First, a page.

Live Music: ...These are the best cans I've ever heard for live recordings, even up in to the $200 range. ATH-A900X, Dennon AH600, D2000, Sennheiser HD600, Ultrasone PRO580, Shure940, Grado SR125/225 can't touch these when it comes to Live presentation. (Sorry if I get any model numbers wrong. ) Their stereo positioning is impeccable. The stomp and cheer of the crowd, the sound of acoustic drums, live vocals, everything shines through. You can really feel, and percieve the sense of the large stage. Especially in open-air concerts, like Iron Maiden's "A Real Live One", or the sense of being in a concert hall, like with Joe Satriani's music hall performances, Yuki Kajiura's performances, live baroque recordings, or the sound of being at "The Assembly" with Machinae Supremacy.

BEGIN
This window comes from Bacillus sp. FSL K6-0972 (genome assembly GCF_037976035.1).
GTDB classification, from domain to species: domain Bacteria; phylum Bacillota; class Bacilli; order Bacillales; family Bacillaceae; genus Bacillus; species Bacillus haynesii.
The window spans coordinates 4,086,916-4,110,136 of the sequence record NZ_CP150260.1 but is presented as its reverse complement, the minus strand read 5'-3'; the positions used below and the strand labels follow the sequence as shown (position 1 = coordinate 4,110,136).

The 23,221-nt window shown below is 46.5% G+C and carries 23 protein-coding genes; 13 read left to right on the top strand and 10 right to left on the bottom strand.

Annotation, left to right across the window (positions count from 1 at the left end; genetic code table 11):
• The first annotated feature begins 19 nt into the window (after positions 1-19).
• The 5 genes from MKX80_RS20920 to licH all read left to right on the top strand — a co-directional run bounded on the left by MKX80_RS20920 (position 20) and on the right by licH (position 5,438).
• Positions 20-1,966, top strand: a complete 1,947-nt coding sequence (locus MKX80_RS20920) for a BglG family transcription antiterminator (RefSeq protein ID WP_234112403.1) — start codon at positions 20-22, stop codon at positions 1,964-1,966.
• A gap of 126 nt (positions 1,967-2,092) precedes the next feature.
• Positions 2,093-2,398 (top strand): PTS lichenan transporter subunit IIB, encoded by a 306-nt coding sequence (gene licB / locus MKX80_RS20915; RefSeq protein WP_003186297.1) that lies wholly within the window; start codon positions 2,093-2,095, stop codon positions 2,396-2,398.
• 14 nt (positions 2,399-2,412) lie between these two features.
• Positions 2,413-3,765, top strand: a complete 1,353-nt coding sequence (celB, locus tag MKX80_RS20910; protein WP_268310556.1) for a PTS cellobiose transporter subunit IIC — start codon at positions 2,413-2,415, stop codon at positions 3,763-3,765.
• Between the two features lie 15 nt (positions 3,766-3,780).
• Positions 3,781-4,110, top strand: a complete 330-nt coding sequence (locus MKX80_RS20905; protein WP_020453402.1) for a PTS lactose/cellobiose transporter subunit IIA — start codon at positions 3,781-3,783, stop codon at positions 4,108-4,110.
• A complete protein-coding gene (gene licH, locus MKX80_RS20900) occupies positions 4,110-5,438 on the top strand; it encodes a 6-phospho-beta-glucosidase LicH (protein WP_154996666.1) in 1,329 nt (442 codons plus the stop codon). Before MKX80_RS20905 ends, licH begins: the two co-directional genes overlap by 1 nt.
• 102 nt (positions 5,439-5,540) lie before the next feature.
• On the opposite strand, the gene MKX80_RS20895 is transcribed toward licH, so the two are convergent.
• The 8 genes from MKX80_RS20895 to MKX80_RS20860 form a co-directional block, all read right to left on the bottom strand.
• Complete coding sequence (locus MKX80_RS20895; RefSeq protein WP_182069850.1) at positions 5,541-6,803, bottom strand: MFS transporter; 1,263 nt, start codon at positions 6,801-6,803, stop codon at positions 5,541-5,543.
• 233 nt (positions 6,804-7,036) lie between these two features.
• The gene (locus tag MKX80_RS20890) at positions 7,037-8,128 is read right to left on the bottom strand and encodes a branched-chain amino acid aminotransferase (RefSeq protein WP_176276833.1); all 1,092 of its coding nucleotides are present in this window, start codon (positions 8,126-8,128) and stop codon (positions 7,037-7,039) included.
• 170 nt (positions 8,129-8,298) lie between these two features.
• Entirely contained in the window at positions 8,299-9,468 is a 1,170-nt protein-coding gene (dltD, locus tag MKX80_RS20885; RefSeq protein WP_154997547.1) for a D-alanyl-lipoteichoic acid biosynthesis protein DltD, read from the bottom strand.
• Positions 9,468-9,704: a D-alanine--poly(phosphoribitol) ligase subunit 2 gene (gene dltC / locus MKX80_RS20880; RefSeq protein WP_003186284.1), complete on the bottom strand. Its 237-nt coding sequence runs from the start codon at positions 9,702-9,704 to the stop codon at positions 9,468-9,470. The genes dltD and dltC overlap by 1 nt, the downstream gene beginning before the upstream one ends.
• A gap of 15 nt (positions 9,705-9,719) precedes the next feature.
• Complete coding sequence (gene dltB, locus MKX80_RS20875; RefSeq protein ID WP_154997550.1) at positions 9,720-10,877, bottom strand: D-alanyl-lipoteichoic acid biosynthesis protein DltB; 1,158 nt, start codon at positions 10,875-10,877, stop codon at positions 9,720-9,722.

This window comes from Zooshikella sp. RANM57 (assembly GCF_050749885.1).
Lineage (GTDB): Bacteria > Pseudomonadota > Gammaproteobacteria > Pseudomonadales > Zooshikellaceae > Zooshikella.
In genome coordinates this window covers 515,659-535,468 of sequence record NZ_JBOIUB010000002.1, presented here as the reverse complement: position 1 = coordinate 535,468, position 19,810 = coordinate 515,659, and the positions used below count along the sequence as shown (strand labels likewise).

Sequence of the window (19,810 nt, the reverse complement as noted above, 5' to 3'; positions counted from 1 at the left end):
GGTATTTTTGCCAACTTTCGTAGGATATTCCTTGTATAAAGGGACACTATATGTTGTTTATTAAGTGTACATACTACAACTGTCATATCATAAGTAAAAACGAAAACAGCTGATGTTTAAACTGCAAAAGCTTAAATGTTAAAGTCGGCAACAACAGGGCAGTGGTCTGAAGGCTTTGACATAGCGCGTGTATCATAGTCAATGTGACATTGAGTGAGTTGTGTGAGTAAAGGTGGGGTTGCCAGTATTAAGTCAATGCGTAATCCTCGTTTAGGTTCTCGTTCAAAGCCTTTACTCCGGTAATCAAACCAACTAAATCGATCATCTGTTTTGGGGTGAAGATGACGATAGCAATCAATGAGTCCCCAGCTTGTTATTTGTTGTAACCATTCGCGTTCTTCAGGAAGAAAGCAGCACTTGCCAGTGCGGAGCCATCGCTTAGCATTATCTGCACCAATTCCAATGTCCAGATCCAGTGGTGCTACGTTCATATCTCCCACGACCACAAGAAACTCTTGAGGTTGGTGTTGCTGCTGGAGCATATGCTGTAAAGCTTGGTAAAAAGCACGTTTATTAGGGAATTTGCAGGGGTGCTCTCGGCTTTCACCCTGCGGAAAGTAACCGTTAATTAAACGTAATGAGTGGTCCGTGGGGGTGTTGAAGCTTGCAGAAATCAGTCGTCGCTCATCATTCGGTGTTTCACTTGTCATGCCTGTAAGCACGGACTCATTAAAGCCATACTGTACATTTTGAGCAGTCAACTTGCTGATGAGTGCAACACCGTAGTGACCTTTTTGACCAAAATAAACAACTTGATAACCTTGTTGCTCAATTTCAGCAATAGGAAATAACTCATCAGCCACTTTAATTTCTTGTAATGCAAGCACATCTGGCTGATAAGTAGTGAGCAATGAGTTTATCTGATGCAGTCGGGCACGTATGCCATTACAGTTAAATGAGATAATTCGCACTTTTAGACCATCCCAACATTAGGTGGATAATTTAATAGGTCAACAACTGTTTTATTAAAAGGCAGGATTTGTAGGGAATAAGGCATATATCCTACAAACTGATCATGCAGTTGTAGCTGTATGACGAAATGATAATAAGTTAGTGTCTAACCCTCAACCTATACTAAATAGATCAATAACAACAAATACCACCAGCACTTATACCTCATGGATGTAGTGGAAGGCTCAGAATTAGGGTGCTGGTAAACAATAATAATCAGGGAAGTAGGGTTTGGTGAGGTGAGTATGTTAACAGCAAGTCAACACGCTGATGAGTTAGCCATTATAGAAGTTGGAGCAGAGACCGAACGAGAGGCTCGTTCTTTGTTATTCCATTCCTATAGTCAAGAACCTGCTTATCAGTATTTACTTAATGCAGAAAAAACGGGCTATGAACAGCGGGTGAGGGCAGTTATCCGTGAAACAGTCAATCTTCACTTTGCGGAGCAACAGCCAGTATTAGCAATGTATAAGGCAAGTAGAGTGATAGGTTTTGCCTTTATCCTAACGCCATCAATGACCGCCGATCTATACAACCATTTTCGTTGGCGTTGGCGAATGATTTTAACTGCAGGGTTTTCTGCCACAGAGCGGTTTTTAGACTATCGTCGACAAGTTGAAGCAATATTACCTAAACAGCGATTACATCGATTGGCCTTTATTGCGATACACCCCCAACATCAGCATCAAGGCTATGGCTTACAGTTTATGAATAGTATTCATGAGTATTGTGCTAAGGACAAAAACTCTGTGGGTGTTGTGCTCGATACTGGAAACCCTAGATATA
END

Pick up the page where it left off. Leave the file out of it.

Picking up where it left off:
Mostly metal, with a solid plastic double headband. It's self-adjusting, much like the ART Monitor series of ATH products. Huge, plush Velour pads. Behind the pads, is a massive piece of felt over the front, covering the driver and baffle to filter out HF. I haven't experimented with removing it, but I would assume it would make the HF white hot. The cable is thick, and protected by a thick woven cloth sheath. Strain relief is very solid, and positioned well. The jack is an extremely thick gold-plated 1/8th jack. The strain relief is kind of like a slinky. It's flexible metal. The TRS jack itself is gold, whilst the housing is solid aluminum. It's threaded, which works well for threaded 1/4th TRS adapters. For the DIY-minded purchasers: I recommend unsoldering the stock cable, and wiring a second gold-plated i-plug on the back for studio use. This cord is very well-made and worth salvaging for home/studio use. I also recommend cracking it open as it is single-entry, and sticking a 1/8th female pannel-mount within the cup, and buying V-Moda's audio-only cable. This will greatly improve its transportability.